Wellbeing is the scientific term for happiness. It takes place at the level of thought and feeling. Not surprisingly, pleasant thoughts create pleasant emotional states and unpleasant thoughts create unpleasant ones. The reverse is also true: when we experience unpleasant emotional states, the brain is more likely to generate unpleasant thoughts—and a self-perpetuating cycle takes place. This has important implications in terms of wellbeing because unpleasant thoughts and feelings, if experienced chronically, are at odds with wellbeing and are physiologically harmful. They create emotional distress, which generates physiological stress, and chronic physiological stress contributes to disease. One of the most effective ways to increase wellbeing is to learn to think in healthier ways.
For almost three years I have been writing informative, but intellectual articles on my personal blog. Recently, I have been inspired by the authenticity and transparency seen in the writing of my close friend Will Meecham, MD, in his Psych Central blog http://blogs.psychcentral.com/childhood-adversity/ That inspiration is motivating me to share on my new Psych Central blog some of my personal suffering along with the mindfulness-based practices that led me out of that suffering. My hope is that this writing will inspire and serve you. I will try to balance good evidence-based information with openhearted, honest sharing about my personal struggles to climb out of suffering, which has resulted in some improvements in my health. Living with physical and emotional pain all my life had left me with a sense that I was flawed, not only physically, but as a human being. A sense of shame colored everything in my life. I had been relentlessly criticized and shamed by my mother on a daily basis as a child. I believe my daily emotional distress led to chronic physiological stress, which in turn eventuated into several chronic medical conditions.
In Part One, I described a life of living by your personal values while keeping your goals in the back of your mind. In Part Two, I describe a practice that makes such a way of life possible. It is the practice of mindfulness. Mindfulness is foundational to living by your values because it allows you to objectively observe your behavior and consciously choose to keep redirecting your actions in alignment with your personal values and goals. Think of the last time you were doing something that wasn’t going well, and you were feeling time pressured and irritated. Now, objectively observe your behavior in that instance. How could you have improved the situation? If you’re living a vibrant life, at the instant when you become aware (thanks to a mindfulness practice) that you are behaving in a way that isn’t aligned with how you want to live, you can recognize that you actually have the power to tune in to how you want to live in that moment. You can consciously alter your behavior.
Mindfulness practices have grown exponentially in recent years worldwide. In this article, I will introduce you to a powerful application of mindfulness practice that is often overlooked during trainings at Buddhist meditation centers or Mindfulness-Based Stress Reduction courses: living by your personal values and goals in each mindful moment. You are not likely to function well in the world without identifying what you stand for, what you want to be about, what really matters to you, and how you truly want to live your life. These things are all reflective of your personal life values. Examples are acceptance, authenticity, transparency, intimacy, self-connection, self-valuing, community, and service to others. Recognizing your personal values is an essential a priori requirement to identifying your goals. And living without goals is like trying to sail a rudderless boat; goals serve to keep you on course as you live by your values. Examples of goals are supporting the family, having a satisfying job, living in a beautiful place, learning to play a musical instrument, and finding a path for personal growth.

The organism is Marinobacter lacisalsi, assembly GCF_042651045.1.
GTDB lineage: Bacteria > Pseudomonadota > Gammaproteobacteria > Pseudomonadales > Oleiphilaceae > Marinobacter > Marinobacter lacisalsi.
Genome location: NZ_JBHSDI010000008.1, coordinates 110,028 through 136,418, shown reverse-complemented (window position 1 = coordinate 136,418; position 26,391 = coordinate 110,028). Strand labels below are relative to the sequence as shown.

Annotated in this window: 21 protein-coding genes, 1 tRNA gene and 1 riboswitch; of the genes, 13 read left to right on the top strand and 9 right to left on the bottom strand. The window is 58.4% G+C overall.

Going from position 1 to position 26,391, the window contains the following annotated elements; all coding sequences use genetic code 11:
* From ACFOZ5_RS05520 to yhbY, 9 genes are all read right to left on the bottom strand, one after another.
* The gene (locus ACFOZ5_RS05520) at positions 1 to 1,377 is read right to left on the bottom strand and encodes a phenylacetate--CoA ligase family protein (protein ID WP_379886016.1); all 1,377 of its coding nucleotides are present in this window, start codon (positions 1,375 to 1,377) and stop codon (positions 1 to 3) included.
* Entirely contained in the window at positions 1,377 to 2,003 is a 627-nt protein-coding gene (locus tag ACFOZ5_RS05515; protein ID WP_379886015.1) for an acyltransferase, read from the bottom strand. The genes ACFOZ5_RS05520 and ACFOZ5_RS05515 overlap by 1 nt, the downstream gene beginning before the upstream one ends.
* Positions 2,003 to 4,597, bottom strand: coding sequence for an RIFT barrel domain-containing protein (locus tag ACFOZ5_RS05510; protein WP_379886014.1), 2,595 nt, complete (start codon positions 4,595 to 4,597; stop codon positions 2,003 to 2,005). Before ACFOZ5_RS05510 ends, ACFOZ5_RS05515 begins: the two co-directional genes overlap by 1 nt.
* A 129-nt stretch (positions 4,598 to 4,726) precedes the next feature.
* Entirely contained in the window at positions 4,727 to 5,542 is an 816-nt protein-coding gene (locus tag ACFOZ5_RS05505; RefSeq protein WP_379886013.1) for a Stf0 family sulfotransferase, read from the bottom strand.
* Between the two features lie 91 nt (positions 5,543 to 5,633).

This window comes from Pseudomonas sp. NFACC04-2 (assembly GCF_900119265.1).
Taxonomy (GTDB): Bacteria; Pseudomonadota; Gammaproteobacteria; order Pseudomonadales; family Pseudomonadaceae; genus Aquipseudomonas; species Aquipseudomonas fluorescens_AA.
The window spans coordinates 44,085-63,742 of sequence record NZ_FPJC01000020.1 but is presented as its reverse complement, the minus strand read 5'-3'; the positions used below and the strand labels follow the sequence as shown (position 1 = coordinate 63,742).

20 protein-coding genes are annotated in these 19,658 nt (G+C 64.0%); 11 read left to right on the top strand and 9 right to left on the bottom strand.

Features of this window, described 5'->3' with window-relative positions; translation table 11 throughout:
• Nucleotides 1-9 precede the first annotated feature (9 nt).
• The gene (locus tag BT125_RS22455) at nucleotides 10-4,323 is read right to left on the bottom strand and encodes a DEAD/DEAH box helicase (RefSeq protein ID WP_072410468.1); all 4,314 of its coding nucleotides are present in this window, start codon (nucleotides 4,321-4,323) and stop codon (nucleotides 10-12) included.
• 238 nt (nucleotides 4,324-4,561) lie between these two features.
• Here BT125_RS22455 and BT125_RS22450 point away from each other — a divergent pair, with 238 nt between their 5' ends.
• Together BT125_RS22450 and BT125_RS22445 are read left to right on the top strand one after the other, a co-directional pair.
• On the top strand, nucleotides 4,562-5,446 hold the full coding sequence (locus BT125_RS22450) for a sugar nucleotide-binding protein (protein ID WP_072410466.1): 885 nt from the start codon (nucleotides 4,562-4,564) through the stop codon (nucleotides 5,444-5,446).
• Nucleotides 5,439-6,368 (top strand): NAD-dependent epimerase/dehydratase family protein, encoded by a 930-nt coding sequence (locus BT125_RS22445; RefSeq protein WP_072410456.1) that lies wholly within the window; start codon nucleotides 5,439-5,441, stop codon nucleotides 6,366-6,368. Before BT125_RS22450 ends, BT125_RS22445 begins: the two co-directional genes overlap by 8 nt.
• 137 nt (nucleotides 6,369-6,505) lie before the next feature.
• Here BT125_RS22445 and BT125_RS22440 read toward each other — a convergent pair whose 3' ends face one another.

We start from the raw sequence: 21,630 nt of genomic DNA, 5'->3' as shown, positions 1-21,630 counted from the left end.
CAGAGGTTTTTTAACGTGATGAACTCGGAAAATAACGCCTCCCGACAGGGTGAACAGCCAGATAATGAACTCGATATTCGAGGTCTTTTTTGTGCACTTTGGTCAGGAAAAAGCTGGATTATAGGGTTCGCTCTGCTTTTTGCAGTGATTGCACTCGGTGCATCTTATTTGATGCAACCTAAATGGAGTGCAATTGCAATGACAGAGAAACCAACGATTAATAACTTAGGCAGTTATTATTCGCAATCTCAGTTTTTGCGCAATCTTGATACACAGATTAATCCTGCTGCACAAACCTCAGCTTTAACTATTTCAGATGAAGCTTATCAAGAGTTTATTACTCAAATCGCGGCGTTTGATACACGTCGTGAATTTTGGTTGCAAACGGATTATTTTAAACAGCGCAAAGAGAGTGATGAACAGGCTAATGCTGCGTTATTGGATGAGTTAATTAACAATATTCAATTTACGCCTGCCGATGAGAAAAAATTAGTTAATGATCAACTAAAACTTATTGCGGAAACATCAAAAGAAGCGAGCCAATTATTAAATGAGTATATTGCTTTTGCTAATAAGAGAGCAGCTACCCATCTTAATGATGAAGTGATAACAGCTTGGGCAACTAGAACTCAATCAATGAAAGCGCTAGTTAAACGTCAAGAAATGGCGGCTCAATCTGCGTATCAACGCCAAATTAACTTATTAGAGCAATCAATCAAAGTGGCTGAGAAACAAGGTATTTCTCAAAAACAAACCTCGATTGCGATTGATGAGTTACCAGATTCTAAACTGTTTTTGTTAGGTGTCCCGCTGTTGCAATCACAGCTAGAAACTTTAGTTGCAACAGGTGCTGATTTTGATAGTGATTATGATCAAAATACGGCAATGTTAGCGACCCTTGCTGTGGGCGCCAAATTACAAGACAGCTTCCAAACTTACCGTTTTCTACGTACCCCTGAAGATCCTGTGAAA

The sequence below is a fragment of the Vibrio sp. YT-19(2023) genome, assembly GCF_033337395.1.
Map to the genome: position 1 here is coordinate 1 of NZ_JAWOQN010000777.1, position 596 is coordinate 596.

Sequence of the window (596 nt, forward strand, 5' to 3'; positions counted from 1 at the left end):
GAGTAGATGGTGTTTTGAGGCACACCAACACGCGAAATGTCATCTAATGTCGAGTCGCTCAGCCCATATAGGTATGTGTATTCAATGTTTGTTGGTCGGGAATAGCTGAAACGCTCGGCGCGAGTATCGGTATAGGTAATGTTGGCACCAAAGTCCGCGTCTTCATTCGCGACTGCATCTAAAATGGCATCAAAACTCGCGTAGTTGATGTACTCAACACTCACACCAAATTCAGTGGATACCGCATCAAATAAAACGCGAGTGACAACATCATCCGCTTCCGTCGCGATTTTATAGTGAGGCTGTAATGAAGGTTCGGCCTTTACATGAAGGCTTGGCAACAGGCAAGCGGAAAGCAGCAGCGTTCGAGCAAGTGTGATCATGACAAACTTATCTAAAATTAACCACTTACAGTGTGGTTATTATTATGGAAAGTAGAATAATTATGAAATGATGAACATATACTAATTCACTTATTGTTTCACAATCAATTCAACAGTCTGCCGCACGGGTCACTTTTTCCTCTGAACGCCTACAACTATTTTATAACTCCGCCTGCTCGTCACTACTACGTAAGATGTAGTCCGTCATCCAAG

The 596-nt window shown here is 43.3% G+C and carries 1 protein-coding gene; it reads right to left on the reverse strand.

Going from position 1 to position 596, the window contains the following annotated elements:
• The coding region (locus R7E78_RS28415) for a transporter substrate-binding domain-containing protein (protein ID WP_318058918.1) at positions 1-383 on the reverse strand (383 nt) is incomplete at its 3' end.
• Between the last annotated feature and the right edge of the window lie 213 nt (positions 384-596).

Are you one of the many people who received training in vipassana, Zen, or Mindfulness-Based Stress Reduction but found you just couldn’t seem to stick with a daily sitting meditation practice? The most common reason I have heard for this is, “My mind just keeps wandering all over the place.” When I hear that, I always explain that this is true for all of us, and that the practice simply involves nonjudgmentally returning to the object of focus—most often the sensations of breathing—as soon as you realize the mind has wandered. Still, many people simply do not want to set aside time each day for a sitting meditation practice. This means they are not reaping the benefits of mindfulness meditation. Research shows that just eight weeks of daily mindfulness meditation improves brain structure and function. Admittedly, the changes that take place in that length of time are extremely small; studies reveal much more profound improvements among monks and others who meditate for several hours every day. Yet this “dose-dependent” evidence isn’t enough to convince most of us to actually commit to any daily regimen. Let’s face it: setting aside hours for formal sitting meditation practice in order to get this dose-dependent benefit is not realistic for most of us who work for a living and have family and other responsibilities on top of that. In fact, most people are not willing to set aside even a half hour a day for mindfulness meditation.